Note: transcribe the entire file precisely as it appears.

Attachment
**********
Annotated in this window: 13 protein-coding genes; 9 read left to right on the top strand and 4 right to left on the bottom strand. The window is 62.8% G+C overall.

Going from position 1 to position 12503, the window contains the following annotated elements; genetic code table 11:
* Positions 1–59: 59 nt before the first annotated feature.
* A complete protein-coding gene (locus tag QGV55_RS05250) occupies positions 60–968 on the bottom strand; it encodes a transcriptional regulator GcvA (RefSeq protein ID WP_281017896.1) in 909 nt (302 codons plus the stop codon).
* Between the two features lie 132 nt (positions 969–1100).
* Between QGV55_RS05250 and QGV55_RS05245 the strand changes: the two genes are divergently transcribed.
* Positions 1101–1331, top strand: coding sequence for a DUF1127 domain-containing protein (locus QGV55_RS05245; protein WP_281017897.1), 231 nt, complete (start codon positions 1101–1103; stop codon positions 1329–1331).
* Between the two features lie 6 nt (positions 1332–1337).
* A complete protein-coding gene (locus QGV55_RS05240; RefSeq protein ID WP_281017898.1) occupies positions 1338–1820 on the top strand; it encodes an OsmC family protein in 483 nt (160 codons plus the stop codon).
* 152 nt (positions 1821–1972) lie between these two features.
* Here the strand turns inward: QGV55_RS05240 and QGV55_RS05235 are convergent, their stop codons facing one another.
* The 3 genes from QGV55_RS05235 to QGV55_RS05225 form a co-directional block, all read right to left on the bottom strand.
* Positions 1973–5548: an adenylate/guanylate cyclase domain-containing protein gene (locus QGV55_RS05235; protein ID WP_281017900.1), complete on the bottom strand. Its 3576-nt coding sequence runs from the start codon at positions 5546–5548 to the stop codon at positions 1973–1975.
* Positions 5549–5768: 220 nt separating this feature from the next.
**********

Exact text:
Annotated in this window: 13 protein-coding genes; 9 read left to right on the top strand and 4 right to left on the bottom strand. The window is 62.8% G+C overall.

Going from position 1 to position 12503, the window contains the following annotated elements; genetic code table 11:
* Positions 1–59: 59 nt before the first annotated feature.
* A complete protein-coding gene (locus tag QGV55_RS05250) occupies positions 60–968 on the bottom strand; it encodes a transcriptional regulator GcvA (RefSeq protein ID WP_281017896.1) in 909 nt (302 codons plus the stop codon).
* Between the two features lie 132 nt (positions 969–1100).
* Between QGV55_RS05250 and QGV55_RS05245 the strand changes: the two genes are divergently transcribed.
* Positions 1101–1331, top strand: coding sequence for a DUF1127 domain-containing protein (locus QGV55_RS05245; protein WP_281017897.1), 231 nt, complete (start codon positions 1101–1103; stop codon positions 1329–1331).
* Between the two features lie 6 nt (positions 1332–1337).
* A complete protein-coding gene (locus QGV55_RS05240; RefSeq protein ID WP_281017898.1) occupies positions 1338–1820 on the top strand; it encodes an OsmC family protein in 483 nt (160 codons plus the stop codon).
* 152 nt (positions 1821–1972) lie between these two features.
* Here the strand turns inward: QGV55_RS05240 and QGV55_RS05235 are convergent, their stop codons facing one another.
* The 3 genes from QGV55_RS05235 to QGV55_RS05225 form a co-directional block, all read right to left on the bottom strand.
* Positions 1973–5548: an adenylate/guanylate cyclase domain-containing protein gene (locus QGV55_RS05235; protein ID WP_281017900.1), complete on the bottom strand. Its 3576-nt coding sequence runs from the start codon at positions 5546–5548 to the stop codon at positions 1973–1975.
* Positions 5549–5768: 220 nt separating this feature from the next.